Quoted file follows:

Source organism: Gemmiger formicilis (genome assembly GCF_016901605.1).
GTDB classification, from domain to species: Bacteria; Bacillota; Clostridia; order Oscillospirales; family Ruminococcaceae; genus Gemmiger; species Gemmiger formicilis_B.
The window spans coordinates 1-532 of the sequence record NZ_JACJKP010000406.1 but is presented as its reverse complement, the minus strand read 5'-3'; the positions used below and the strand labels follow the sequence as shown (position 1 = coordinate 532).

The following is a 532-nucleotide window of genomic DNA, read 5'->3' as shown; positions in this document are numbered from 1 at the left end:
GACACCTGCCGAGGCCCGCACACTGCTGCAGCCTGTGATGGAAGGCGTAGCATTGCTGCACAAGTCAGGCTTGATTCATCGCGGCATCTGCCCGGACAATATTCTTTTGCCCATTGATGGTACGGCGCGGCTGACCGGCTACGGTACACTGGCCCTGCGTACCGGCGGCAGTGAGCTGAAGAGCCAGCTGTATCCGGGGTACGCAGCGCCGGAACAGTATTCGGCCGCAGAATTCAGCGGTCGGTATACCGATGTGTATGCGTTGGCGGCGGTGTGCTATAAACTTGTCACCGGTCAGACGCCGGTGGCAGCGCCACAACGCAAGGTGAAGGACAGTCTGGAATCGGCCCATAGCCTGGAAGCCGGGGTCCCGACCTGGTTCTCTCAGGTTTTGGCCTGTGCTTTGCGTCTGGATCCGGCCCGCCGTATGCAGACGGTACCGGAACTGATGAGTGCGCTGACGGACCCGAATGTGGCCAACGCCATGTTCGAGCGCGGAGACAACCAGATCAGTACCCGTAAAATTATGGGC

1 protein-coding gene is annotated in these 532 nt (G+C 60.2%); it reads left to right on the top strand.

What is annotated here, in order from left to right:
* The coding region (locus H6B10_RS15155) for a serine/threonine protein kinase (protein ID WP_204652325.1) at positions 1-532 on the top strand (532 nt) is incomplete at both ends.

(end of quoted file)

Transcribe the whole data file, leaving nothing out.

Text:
Source organism: Gemmiger formicilis (genome assembly GCF_016901605.1).
GTDB classification, from domain to species: Bacteria; Bacillota; Clostridia; order Oscillospirales; family Ruminococcaceae; genus Gemmiger; species Gemmiger formicilis_B.
The window spans coordinates 1-532 of the sequence record NZ_JACJKP010000406.1 but is presented as its reverse complement, the minus strand read 5'-3'; the positions used below and the strand labels follow the sequence as shown (position 1 = coordinate 532).

The following is a 532-nucleotide window of genomic DNA, read 5'->3' as shown; positions in this document are numbered from 1 at the left end:
GACACCTGCCGAGGCCCGCACACTGCTGCAGCCTGTGATGGAAGGCGTAGCATTGCTGCACAAGTCAGGCTTGATTCATCGCGGCATCTGCCCGGACAATATTCTTTTGCCCATTGATGGTACGGCGCGGCTGACCGGCTACGGTACACTGGCCCTGCGTACCGGCGGCAGTGAGCTGAAGAGCCAGCTGTATCCGGGGTACGCAGCGCCGGAACAGTATTCGGCCGCAGAATTCAGCGGTCGGTATACCGATGTGTATGCGTTGGCGGCGGTGTGCTATAAACTTGTCACCGGTCAGACGCCGGTGGCAGCGCCACAACGCAAGGTGAAGGACAGTCTGGAATCGGCCCATAGCCTGGAAGCCGGGGTCCCGACCTGGTTCTCTCAGGTTTTGGCCTGTGCTTTGCGTCTGGATCCGGCCCGCCGTATGCAGACGGTACCGGAACTGATGAGTGCGCTGACGGACCCGAATGTGGCCAACGCCATGTTCGAGCGCGGAGACAACCAGATCAGTACCCGTAAAATTATGGGC

1 protein-coding gene is annotated in these 532 nt (G+C 60.2%); it reads left to right on the top strand.

What is annotated here, in order from left to right:
* The coding region (locus H6B10_RS15155) for a serine/threonine protein kinase (protein ID WP_204652325.1) at positions 1-532 on the top strand (532 nt) is incomplete at both ends.